'pressure-sensitive' has a nice double read -- a literal one and an anthropomorphic one; 'dismal' might be part of a high vs low culture theme (a dig at smart phones) or suggestive of her mood. What might it mean for the screen to be dawn's last dance or dawn's dismissal? I guess that is either the final celebration of dawn or it marks dawn being banished, dawn passing. But what that might means, in context, I'm not that clear. Maybe this woman has been out all night partying, and the question is: is this the last gasp of the party or is it over?But then again 'dawn' may play off the sense of something lost or burned down given by Ash Avenue (end of an era?).

But either way, dawn is coming to a close, and day is breaking. 'Someday' is arriving. 'Someday' has a nice implication a grey 'anyday', but also of the future: the time we look forward to. And in this context 'someday my prince will come' springs to mind. But the implication I get in context of the poem is that 'someday' has arrived, but the hoped for dream hasn't.

It 'spills over my quiet traitor, weakness'. Now this might imply that what's been depicted -- this woman and her smartphone and her thoughts of a prince -- are a depiction of weakness. And this sort of weakness also is the N's quiet traitor -- weakness is something that (quietly) betrays the N. As if the N's saying, look at this weakness, and that's a problem for me too. I guess this means he's in the McDonald's too, observing? But then he seems to know perhaps a little too much about this woman who he's casually observing. I guess the weakness maybe the N's problem only, and not a judgement of the woman -- but then the last line would seems rather too disconnected from what's come before. I guess there's a possibility that she's a traitor to him; that they know each other. In fact, it's almost like the last sentence wants to raise that reading, and then, with the final word, take it away again.

So there you go.

In terms of specifics, yes, that semicolon needs to be a comma if you're using standard punctuation. A semicolon joins two closely linked proper sentences, or, in the case of a complicated list, it can replace a listing comma. If you're intending not to use standard punctuation, it's always going to be hard for the reader to know what want it mean.

As Nemo say, this:
Autumn reveals it all
goes. According to plan,

is clever, but distracting, and I can't see what it adds.

I did wonder about the enjambment in the opening stanza, which seems a bit jerky to my ear. I
did wonder why you didn't go for:

remembering Châteauroux, drinks
a milkshake at McDonald’s
on Ash Avenue. Red shadows

I guess there's nice sonics to "McDonald's on" -- the repeated 'on' sound, that's lost with a line-break. Enjambing L1 as above adds a slight double read, I think, 'drinks' in the sense of 'drinks alcohol' and implying multiple drinks.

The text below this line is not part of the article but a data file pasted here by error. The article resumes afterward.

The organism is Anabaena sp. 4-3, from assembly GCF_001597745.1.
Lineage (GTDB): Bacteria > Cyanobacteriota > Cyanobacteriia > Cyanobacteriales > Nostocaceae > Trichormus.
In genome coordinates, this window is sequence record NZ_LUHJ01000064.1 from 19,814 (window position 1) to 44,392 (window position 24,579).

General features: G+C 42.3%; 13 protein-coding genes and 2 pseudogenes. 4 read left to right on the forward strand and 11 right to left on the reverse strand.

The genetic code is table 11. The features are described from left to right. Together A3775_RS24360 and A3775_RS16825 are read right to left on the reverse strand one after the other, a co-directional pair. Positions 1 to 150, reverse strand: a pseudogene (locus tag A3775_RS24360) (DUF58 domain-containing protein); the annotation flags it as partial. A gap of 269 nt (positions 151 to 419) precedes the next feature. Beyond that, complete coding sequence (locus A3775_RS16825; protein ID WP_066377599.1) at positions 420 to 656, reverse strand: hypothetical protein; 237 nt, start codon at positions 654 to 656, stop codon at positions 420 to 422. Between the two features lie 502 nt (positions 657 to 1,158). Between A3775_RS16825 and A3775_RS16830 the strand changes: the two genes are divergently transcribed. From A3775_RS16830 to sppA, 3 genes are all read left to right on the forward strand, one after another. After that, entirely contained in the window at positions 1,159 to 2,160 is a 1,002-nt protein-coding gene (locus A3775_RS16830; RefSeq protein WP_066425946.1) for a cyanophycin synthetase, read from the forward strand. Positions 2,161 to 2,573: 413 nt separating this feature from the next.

best,

Matt

Last edited by Matt Q; 07-20-2019 at 04:13 PM.
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  #26  
Unread 07-20-2019, 09:02 AM
Jim Moonan Jim Moonan is offline
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x
Hi Jake,
Your poems are akin to immersing oneself in the North Atlantic on a pleasantly warm day. It shocks the system and my first response is to get out -- Quick -- And I do.
But I go back and, by degree, the water feels warmer somehow, and I slip in under a swell and feel the exhilaration and refreshment of playful language and free thought. But it took some coaxing (thanks Nemo, James, Matt, et.al.).

I think your best poetry will come from a distillation of that technique you employ in the few poems I’ve read here of yours and a more measured, flowing arrangement of the words (as Nemo pointed out with the period after "goes." and Matt alluded to in terms of line breaks / enjambments.)

But beautifully imagined, Jake.
x
x
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  #27  
Unread 07-20-2019, 11:49 AM
Jake Sheff Jake Sheff is offline
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All,

I'm happy to see the discussion this generated!

I apologize I haven't found time to re-engage, but I appreciate the honest sharing of feelings. I'm learning a lot. But some of the responses have been substantial (i.e. Matt Q) since I last participated... I think I'll need a day to catch up and give back what's due.

But for every constructive comment - or even just acknowledgement time was spent with (and considering) the poem - I'm eternally grateful.

I wish you all a pleasurable weekend,
Jake
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  #28  
Unread 07-20-2019, 12:26 PM
John Isbell John Isbell is online now
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Thanks Jake, nicely put!

Cheers,
John
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  #29  
Unread 07-21-2019, 08:38 AM
Jake Sheff Jake Sheff is offline
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John,

Thank you for such an in-depth commentary and deep dive into the work. I can’t express my appreciation.

You raise a lot of good points. I think I can distill them down to a fundamental disagreement with the strength of negative capability? Maybe I misunderstand the idea, but your post, in general, seems to enact an irritable reaching after fact and reason. I hope I’m not wrong or completely ignorant in suggesting this? I might be – it’s early and I had a bit to drink last night.

But you really articulate your point of view well, and I think a lot of what you’ve offered will help me with future poems. Thank you!

Matt,

The unusual line breaks you noticed early on was decided by the form. All the lines are set at four words.

I kind of thought the opening teased a rhyme with Bohemia (“…drinks a /…”). But I thought this only half-seriously.

Jim,

Thank you for the feedback. I think the effect a poem has on individual readers is various, but the key to a poem’s ability to last. I always think a poem is kind of like a joke, where the end is the laugh (the means is the joke); it’s much harder to say what the end is (though you’ve done well!) and much more difficult to achieve the means.

So I’m grateful for your evocative description of the effect/end this poem had on you.

Best, Jake
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  #30  
Unread 07-22-2019, 09:24 AM
Mark McDonnell Mark McDonnell is offline
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Hey Jake,

Very quickly.

I finished my last crit of your previous poem saying I'd like to see what happens when you try something quieter and less flashy. I'm not claiming inspiration (ha) but this is it. My favourite of yours so far. Which isn't to say you shouldn't keep doing the other things you do.

Nice one.